Run by expert caretakers and trainers, Jo-Don Farms maintains a population of over 300 animals, who sometimes make trips off the property to visit TV studios, film sets, and even private parties. Of course, one can meet all the animals, including exotics such as tigers and zebras, by visiting the farms themselves. The animals all have names and a reasonable familiarity with people. Calling out to a pony or camel by name may get its attention and inspire a close-up visit. Other animals, such as the big cats, stay at a safe distance from guests at all times. Visitors can expect encounters both close and distant as they wander the 15 acres of paths and pens.
Bumper, Slick, Makaia, and Diego may sound like a team of superheroes, but at Oceans of Fun, they are the names of just 4 of the 12 sea lions and seals that inhabit the center's waters. Nestled in the Milwaukee County Zoo, the educational center focuses specifically on marine animals, educating visitors on their traits, their favorite places to play, and conservation strategies. Kids can feed the seals and sea lions buckets of fresh fish or build their animal-training repertoire during interactive programs; the animals also perform in shows four times daily throughout most of the year.
While guests can feed giraffes by hand and pet stingrays and sharks, the zoo has lots to do besides admire its furry and scaly denizens. Kids can clamber around a ropes and obstacle course, whizz by on zip-lines, and get a bird’s-eye view of the zoo on the ski lift-style Sky Safari.
Amur tigers stretch out in the sun, red kangaroos hop leisurely along, and orangutans groom each other in the shade while tree pythons and box turtles roam their tanks, oblivious of each other and everything outside. Nearby, budgies, storks, cormorants, and screech owls roost on perches and soar over the heads of their human visitors. These creatures join a menagerie of more than 250 animals—representing 76 different species—that mingle across 32 acres of natural habitat at the Racine Zoo. Together with their staff counterparts, these animals speak to the zoo’s efforts toward conservation and strengthening the bond between humans and their wild neighbors.
Though they can get up close to animal enclosures, visitors also explore more immersive wildlife education through seasonal and year-round attractions. Giraffe encounters allow guests to participate in the supervised feeding of a masai giraffe, and Animal Chats prompt visitors to ask questions of the caretakers, such as how they feed the zoo's carnivores and which of the herbivores prefer italian dressing. At the Benstead Discovery Center, guests greet reptiles and amphibians and watch fish swim in a 2,000-gallon saltwater tank. In the open-air Norco Aviary, visitors can behave as flocks of Australian budgies, rosellas, or cockatiels. Children, meanwhile, frolic across the two-story climbing structure, slides, and zipline at the PlayZoo Playground, or board a colorful, seasonal miniature express train.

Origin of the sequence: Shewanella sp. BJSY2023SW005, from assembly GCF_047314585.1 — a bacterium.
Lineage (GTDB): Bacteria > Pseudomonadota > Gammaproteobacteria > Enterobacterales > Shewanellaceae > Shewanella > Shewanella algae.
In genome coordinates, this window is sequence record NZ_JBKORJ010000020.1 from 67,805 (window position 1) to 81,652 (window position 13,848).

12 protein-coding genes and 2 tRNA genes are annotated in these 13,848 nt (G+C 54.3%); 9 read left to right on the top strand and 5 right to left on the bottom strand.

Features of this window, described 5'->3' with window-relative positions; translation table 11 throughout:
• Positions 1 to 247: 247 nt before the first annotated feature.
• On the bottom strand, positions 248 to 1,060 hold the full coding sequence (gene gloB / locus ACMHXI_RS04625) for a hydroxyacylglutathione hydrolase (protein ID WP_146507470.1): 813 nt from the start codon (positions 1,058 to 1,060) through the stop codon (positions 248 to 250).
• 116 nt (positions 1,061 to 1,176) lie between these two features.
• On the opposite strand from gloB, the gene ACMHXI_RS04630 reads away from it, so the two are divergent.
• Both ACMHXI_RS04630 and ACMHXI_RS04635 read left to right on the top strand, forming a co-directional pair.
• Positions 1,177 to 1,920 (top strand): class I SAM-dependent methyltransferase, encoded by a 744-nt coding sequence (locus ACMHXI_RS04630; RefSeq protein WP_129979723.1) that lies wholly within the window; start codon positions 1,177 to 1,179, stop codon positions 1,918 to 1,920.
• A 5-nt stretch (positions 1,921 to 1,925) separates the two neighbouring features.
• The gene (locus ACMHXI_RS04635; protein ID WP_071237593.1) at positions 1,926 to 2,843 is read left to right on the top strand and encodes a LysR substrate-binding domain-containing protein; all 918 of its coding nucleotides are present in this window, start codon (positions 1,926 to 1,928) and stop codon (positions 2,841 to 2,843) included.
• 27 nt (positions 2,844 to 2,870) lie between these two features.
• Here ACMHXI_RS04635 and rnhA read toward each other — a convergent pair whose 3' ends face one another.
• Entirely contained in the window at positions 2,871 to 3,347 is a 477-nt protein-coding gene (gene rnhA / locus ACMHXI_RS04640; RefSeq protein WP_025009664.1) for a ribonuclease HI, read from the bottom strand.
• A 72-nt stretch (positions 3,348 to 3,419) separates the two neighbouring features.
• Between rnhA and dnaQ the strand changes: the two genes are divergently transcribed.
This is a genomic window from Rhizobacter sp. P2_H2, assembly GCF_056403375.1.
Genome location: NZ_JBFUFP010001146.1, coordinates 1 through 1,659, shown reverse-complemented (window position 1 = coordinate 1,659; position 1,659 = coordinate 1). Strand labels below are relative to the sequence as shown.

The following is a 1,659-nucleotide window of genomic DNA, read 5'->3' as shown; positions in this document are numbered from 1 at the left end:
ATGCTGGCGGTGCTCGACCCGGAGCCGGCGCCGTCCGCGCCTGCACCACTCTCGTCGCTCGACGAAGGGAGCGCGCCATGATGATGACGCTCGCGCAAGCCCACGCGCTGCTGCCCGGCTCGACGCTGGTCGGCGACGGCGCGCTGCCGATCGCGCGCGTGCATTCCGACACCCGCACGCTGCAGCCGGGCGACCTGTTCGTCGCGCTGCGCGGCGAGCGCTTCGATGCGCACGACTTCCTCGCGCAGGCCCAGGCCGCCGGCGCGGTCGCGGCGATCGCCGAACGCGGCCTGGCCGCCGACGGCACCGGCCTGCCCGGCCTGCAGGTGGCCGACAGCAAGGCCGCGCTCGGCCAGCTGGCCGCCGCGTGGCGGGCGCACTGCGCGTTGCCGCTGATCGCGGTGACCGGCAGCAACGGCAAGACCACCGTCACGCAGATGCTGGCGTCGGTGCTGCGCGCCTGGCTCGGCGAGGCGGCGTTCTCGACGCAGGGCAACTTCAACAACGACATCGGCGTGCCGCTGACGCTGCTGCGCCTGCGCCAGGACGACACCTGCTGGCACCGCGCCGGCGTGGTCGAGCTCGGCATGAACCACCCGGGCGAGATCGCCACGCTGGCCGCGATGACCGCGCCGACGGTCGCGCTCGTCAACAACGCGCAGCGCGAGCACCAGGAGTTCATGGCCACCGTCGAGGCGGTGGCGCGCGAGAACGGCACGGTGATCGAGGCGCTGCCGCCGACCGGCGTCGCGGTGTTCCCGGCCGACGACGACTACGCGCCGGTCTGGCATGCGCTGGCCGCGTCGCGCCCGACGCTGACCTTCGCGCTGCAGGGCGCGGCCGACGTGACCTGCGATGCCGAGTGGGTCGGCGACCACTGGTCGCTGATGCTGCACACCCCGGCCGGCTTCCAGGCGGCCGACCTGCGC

When he shuts up his workshop at the North Pole after another successful holiday season, Santa Claus doesn't simply hibernate until next December. Instead, he packs up his sleigh and heads to his summer home at the Fox River Valley's Santa's Village Azoosment Park. Open from May to October, the wonderland greets guests with three separate amusement experiences. The fun begins in Santa's Village, where quaint alpine building and expertly manicured pathways awaken feelings of nostalgia in hearts young and old. There, visitors can zoom down the original Santa's Tree House Slide, hitch a ride on the Kringle Convoy, or snap a picture at a recreation of Santa's North Pole home. They can also tap into the amusement rides including the antique carousel, the Tilt-A-Whirl, and Dracor the Dragon's Coaster.
A renowned lover of animals, Santa has also filled his park with a menagerie of creatures both familiar and exotic. After visiting Rudolph and company at Reindeer Ridge, visitors can grab a ride on a horse-drawn sleigh on their way to see the denizens of Parakeet Paradise, Tortoise Island, or Old MacDonald's Farm and Petting Zoo. In addition to grabbing up-close peeks of everything from a red-tailed boa to a fennec fox, visitors can also take in an exotic animal show that educates audience members about the park's wild residents.
Always in the holiday spirit, the park welcomes groups looking to add a spark to reunions, birthday, or group outings. This accommodating spirit even extends to the park's rule book: parking is free, and picnic baskets are encouraged.
Following a mission to educate guests on preservation and environmental responsibility, Bear Den Zoo and Petting Farm provides a safe, caring home for a wide range of farm animals and exotic species. A black bear, ring-tailed lemurs, giant tortoises, and exotic pheasants play and preen inside constructed habitats as guests look on from a safe distance, observing their mannerisms and learning to convincingly imitate them. In addition to providing guests with information on each animal, the zookeepers coordinate hands-on demonstrations that allow guests to interact with more social animals. During the fall, the zoo transforms into a pumpkin farm.